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Getting to know X. Jie Yang

X. Jie Yang is a professor in the new School of Languages, Linguistics, Literatures and Cultures and is known as the father of Japanese language and cultural studies at the University of Calgary. When Yang joined the university over 25 years ago, he started the East Asian Studies program. In 2005 the program grew to include an immersion setting program where every year up to 20 students visit and study in Japan for one month. This past year the program has once again grown to include a two-week group study titled “Japan: It’s Culture and Life.” In July of 2016, Yang was honoured with the Order of the Rising Sun from the government of Japan for his long-term contributions to Japanese language education.

Tell us about one of your current research projects?
I have recently begun to explore using comics to present classic Japanese picture scrolls. I named it “translation (of scrolls) into comics” and I have produced a few examples in a digital format.

What’s new in the East Asian Language Studies program (EALS)?
The BA in EALS program saw is first graduating cohort in 2007, exactly 10 years ago. Back then, there were five regular faculty members in the Chinese and Japanese programs
together. In fall 2016, due to increasing demand, this grew to nine, and we are now able to offer quite a few more courses in language and culture studies both in Chinese and Japanese.

How can an international experience benefit a student?
Nowadays, many students have various foreign experiences through leisure trips. However, a study abroad program brings such an experience to an entirely different level, especially combined with an intensive language learning curriculum. Learning a language in an immersion setting ensures great progress toward mastering the target language.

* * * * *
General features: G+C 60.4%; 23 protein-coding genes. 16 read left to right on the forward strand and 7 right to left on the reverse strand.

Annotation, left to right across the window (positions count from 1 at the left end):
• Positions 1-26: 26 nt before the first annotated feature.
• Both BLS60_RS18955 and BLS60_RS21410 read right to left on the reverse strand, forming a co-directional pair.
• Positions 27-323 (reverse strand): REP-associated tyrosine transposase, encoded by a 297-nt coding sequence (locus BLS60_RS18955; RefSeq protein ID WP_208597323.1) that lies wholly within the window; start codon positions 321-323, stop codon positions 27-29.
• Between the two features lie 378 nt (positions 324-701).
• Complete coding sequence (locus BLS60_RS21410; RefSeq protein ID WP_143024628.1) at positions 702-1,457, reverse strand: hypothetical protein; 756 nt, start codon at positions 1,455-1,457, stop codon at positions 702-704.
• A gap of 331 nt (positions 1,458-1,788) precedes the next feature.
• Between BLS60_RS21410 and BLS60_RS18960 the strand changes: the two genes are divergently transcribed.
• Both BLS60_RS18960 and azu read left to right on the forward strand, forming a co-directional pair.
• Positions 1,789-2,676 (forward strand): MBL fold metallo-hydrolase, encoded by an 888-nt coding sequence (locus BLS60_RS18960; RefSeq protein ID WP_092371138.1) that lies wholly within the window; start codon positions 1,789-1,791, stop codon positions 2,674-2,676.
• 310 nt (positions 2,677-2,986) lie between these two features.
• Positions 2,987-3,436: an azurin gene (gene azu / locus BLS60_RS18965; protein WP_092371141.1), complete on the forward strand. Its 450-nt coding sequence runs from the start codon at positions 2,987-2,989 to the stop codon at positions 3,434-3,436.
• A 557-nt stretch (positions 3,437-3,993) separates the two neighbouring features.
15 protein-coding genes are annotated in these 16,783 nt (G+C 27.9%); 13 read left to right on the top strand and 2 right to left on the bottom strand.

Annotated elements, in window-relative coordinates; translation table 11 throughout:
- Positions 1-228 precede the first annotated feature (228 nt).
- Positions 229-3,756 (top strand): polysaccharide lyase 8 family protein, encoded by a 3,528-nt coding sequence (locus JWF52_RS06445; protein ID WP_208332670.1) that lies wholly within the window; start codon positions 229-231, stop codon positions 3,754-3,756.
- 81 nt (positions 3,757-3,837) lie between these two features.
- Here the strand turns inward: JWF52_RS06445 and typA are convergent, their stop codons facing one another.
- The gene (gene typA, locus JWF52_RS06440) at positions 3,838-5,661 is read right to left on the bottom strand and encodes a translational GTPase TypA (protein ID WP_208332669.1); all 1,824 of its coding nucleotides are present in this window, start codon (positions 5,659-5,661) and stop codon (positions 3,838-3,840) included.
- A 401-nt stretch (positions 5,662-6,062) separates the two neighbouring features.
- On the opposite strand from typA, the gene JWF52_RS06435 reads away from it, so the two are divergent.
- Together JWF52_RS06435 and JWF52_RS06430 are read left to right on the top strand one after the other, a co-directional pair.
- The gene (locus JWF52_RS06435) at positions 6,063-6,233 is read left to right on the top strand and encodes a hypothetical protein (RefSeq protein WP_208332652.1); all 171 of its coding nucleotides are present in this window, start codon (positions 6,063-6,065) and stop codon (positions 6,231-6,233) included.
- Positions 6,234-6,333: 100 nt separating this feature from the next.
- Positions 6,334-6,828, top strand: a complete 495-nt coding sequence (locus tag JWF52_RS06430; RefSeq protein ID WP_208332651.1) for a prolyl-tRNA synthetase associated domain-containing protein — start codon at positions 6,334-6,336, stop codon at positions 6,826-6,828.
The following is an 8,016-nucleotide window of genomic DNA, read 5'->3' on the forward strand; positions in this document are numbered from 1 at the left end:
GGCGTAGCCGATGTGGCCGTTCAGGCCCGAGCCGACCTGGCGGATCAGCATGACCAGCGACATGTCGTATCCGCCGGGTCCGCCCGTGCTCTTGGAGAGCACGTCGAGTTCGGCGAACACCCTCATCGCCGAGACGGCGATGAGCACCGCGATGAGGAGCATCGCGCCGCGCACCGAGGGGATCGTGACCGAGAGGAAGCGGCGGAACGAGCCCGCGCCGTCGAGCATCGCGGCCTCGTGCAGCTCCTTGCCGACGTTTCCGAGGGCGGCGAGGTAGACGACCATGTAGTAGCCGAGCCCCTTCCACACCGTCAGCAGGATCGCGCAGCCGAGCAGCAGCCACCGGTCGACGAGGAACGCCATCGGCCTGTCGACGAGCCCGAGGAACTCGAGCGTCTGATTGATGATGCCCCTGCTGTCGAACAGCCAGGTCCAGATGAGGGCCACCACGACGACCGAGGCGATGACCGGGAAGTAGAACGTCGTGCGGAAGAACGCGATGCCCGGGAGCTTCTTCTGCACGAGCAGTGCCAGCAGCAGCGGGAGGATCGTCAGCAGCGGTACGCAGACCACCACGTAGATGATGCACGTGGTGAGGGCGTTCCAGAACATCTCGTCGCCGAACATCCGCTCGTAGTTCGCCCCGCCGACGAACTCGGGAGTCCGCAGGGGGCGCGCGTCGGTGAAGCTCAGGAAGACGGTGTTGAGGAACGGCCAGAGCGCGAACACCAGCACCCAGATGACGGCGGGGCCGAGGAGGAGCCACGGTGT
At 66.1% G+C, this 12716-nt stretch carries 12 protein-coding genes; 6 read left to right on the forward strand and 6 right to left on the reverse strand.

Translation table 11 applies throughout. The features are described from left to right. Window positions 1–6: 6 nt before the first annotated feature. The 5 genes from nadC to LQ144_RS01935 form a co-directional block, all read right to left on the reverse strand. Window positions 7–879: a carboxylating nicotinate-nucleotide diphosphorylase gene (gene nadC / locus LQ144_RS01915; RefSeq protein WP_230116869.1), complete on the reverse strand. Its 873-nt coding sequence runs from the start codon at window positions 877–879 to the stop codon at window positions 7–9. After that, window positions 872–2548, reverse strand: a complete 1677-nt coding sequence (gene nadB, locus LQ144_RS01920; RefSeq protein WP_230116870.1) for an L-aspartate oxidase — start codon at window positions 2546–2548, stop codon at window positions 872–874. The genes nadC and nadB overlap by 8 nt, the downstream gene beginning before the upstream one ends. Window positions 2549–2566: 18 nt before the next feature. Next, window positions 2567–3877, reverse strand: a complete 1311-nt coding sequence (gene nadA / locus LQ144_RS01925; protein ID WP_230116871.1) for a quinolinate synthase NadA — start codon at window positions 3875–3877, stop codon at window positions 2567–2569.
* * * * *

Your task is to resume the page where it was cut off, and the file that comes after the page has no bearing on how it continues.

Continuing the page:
What is your favourite part about travelling abroad with students?
In spring 2017, I will lead the four week program to Senshu University, and this will be my fifth trip with the same program in the past 10 years. I highly enjoy this experience. Typically I will design a few original local trips with the entire group and participate in all of the out-of-class activities provided by the host institution. I found that it is extremely valuable to have conversations with students on various topics. Often, while providing knowledge and guidance, I am able to gain fresh energy from young students.

What is your favourite travel destination?
Japan. A direct flight between Calgary and Tokyo makes a trip much easier and more enjoyable than before. Where’s the best Japanese food in Calgary? We are fortunate to have a number of choices for Japanese restaurants in Calgary. My list of favourites runs long; however, when going out with a small number of colleagues, my first choice is often Sushi-Bar Miki. If you have not yet tried it, you have to give it a try!

What is your favourite city?
I spent my graduate studies time in Kyoto, Japan. Thereafter, I travelled back to Kyoto countless times. The most recent two trips were in October, 2016 and in January, 2017. I consider Kyoto my second hometown and this fact is a point of pride for me.

Do you collect anything?
If I have to name one, it will be books. I have a reasonably small library on Japanese history and literature. However, in recent years more and more titles have come in an electronic format.